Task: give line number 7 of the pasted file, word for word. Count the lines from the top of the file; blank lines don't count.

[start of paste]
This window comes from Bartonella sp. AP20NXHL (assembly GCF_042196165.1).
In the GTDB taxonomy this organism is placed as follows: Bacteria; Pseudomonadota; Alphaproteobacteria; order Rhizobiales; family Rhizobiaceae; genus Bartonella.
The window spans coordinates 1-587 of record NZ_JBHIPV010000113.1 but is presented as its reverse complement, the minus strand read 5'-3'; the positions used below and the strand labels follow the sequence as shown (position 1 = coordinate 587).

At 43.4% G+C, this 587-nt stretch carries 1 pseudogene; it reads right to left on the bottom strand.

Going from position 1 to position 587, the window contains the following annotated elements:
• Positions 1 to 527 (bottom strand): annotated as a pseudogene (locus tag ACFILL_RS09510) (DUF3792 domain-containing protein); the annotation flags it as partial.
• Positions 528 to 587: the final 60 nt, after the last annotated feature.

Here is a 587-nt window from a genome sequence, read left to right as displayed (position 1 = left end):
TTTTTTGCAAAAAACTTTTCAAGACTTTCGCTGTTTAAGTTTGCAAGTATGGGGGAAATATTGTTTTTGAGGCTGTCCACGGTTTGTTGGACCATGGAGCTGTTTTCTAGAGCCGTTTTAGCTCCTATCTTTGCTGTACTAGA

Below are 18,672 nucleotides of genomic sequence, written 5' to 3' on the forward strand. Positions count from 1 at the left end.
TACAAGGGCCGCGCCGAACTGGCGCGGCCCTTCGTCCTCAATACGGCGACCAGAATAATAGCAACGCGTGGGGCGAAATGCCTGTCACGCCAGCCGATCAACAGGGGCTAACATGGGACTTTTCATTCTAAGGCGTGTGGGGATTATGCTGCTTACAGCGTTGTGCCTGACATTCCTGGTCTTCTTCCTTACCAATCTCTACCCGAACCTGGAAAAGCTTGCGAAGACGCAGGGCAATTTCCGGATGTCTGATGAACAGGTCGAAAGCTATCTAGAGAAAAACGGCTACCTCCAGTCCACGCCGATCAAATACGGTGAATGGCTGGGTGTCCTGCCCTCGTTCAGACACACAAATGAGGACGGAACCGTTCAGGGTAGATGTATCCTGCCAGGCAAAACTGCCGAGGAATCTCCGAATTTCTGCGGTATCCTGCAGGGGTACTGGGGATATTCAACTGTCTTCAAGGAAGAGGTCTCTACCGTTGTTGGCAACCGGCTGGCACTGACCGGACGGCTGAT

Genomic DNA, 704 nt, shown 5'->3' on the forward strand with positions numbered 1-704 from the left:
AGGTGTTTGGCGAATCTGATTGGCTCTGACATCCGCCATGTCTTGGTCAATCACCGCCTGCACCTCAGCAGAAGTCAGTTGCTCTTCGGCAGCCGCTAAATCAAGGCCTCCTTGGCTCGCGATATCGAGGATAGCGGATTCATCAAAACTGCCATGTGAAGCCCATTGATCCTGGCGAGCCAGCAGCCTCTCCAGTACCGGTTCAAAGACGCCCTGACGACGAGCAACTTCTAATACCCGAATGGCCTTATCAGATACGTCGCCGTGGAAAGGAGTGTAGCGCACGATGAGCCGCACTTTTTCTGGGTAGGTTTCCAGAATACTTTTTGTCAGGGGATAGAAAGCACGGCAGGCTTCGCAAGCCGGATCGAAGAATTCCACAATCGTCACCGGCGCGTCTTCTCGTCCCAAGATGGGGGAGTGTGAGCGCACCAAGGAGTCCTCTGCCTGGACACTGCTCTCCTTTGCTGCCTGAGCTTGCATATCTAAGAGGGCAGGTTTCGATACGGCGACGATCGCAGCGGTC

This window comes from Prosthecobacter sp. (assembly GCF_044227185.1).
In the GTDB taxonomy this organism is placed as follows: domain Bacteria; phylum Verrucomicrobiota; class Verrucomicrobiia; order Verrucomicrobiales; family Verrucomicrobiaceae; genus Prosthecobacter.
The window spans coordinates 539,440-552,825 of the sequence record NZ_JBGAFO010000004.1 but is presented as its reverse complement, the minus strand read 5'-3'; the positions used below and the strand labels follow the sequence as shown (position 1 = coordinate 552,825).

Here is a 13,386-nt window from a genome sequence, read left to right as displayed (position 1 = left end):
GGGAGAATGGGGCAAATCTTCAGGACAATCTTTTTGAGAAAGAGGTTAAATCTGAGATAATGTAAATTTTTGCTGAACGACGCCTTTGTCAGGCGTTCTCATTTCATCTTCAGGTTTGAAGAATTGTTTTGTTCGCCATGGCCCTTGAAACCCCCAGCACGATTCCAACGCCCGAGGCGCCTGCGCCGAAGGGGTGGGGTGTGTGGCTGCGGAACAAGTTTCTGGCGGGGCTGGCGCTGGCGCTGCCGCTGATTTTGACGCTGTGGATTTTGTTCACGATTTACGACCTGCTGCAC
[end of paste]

• Positions 528 to 587: the final 60 nt, after the last annotated feature.